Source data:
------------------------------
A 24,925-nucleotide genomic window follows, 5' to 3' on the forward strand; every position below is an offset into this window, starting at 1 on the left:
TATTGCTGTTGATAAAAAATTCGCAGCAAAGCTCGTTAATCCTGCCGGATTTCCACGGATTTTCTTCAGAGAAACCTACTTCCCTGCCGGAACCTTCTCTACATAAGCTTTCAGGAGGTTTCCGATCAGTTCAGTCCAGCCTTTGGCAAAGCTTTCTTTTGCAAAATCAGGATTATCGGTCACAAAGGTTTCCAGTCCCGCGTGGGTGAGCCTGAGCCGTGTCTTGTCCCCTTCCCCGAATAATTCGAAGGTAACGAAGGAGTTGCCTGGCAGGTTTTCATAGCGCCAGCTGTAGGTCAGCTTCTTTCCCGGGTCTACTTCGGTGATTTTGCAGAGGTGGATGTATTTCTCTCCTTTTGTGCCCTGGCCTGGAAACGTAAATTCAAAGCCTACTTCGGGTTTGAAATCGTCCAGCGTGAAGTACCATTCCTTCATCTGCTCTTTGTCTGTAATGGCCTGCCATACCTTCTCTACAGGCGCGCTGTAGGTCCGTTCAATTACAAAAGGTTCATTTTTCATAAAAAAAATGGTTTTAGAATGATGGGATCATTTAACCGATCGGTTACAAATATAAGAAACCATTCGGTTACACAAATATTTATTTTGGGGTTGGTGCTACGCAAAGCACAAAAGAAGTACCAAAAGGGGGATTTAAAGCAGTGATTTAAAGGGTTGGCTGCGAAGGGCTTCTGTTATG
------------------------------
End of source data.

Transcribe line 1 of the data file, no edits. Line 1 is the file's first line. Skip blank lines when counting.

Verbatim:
A 24,925-nucleotide genomic window follows, 5' to 3' on the forward strand; every position below is an offset into this window, starting at 1 on the left: